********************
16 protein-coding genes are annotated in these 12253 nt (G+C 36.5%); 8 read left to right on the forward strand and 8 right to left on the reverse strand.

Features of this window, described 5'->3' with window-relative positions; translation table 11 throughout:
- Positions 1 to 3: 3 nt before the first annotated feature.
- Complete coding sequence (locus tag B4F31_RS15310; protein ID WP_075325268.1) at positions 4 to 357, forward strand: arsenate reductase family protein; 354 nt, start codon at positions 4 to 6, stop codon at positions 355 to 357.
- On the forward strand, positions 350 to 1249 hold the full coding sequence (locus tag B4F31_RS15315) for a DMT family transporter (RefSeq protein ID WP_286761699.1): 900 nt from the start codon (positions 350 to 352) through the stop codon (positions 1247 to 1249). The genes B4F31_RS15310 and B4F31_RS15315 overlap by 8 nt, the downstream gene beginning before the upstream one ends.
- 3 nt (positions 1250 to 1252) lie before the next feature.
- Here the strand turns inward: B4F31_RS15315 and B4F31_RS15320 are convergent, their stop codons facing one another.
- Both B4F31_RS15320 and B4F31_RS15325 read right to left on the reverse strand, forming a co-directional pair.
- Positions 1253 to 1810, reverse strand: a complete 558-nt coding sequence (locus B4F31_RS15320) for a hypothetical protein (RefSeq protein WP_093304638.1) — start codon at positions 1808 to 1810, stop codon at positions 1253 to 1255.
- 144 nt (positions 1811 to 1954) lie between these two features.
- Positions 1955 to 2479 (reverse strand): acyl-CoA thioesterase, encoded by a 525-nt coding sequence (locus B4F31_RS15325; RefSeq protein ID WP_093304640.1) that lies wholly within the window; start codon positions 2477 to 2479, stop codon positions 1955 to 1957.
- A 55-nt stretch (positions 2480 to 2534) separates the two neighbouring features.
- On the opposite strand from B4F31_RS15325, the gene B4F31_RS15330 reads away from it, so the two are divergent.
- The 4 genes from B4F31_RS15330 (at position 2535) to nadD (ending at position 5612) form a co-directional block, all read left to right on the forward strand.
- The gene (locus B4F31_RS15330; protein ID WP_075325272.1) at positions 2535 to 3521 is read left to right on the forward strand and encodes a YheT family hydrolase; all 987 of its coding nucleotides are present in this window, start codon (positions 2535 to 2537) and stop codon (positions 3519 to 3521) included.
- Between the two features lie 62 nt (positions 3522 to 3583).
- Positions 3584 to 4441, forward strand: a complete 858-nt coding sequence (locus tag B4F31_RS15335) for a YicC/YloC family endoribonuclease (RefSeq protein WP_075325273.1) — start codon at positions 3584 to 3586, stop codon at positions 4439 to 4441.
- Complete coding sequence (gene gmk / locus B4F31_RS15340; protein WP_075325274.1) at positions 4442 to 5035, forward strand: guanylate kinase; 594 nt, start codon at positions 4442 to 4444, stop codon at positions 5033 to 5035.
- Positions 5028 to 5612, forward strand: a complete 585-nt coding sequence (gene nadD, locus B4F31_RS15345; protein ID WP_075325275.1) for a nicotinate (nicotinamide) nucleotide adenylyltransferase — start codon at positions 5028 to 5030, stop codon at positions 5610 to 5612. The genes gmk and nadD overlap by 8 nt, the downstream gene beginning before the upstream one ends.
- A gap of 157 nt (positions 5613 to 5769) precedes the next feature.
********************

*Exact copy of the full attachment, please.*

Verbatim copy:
16 protein-coding genes are annotated in these 12253 nt (G+C 36.5%); 8 read left to right on the forward strand and 8 right to left on the reverse strand.

Features of this window, described 5'->3' with window-relative positions; translation table 11 throughout:
- Positions 1 to 3: 3 nt before the first annotated feature.
- Complete coding sequence (locus tag B4F31_RS15310; protein ID WP_075325268.1) at positions 4 to 357, forward strand: arsenate reductase family protein; 354 nt, start codon at positions 4 to 6, stop codon at positions 355 to 357.
- On the forward strand, positions 350 to 1249 hold the full coding sequence (locus tag B4F31_RS15315) for a DMT family transporter (RefSeq protein ID WP_286761699.1): 900 nt from the start codon (positions 350 to 352) through the stop codon (positions 1247 to 1249). The genes B4F31_RS15310 and B4F31_RS15315 overlap by 8 nt, the downstream gene beginning before the upstream one ends.
- 3 nt (positions 1250 to 1252) lie before the next feature.
- Here the strand turns inward: B4F31_RS15315 and B4F31_RS15320 are convergent, their stop codons facing one another.
- Both B4F31_RS15320 and B4F31_RS15325 read right to left on the reverse strand, forming a co-directional pair.
- Positions 1253 to 1810, reverse strand: a complete 558-nt coding sequence (locus B4F31_RS15320) for a hypothetical protein (RefSeq protein WP_093304638.1) — start codon at positions 1808 to 1810, stop codon at positions 1253 to 1255.
- 144 nt (positions 1811 to 1954) lie between these two features.
- Positions 1955 to 2479 (reverse strand): acyl-CoA thioesterase, encoded by a 525-nt coding sequence (locus B4F31_RS15325; RefSeq protein ID WP_093304640.1) that lies wholly within the window; start codon positions 2477 to 2479, stop codon positions 1955 to 1957.
- A 55-nt stretch (positions 2480 to 2534) separates the two neighbouring features.
- On the opposite strand from B4F31_RS15325, the gene B4F31_RS15330 reads away from it, so the two are divergent.
- The 4 genes from B4F31_RS15330 (at position 2535) to nadD (ending at position 5612) form a co-directional block, all read left to right on the forward strand.
- The gene (locus B4F31_RS15330; protein ID WP_075325272.1) at positions 2535 to 3521 is read left to right on the forward strand and encodes a YheT family hydrolase; all 987 of its coding nucleotides are present in this window, start codon (positions 2535 to 2537) and stop codon (positions 3519 to 3521) included.
- Between the two features lie 62 nt (positions 3522 to 3583).
- Positions 3584 to 4441, forward strand: a complete 858-nt coding sequence (locus tag B4F31_RS15335) for a YicC/YloC family endoribonuclease (RefSeq protein WP_075325273.1) — start codon at positions 3584 to 3586, stop codon at positions 4439 to 4441.
- Complete coding sequence (gene gmk / locus B4F31_RS15340; protein WP_075325274.1) at positions 4442 to 5035, forward strand: guanylate kinase; 594 nt, start codon at positions 4442 to 4444, stop codon at positions 5033 to 5035.
- Positions 5028 to 5612, forward strand: a complete 585-nt coding sequence (gene nadD, locus B4F31_RS15345; protein ID WP_075325275.1) for a nicotinate (nicotinamide) nucleotide adenylyltransferase — start codon at positions 5028 to 5030, stop codon at positions 5610 to 5612. The genes gmk and nadD overlap by 8 nt, the downstream gene beginning before the upstream one ends.
- A gap of 157 nt (positions 5613 to 5769) precedes the next feature.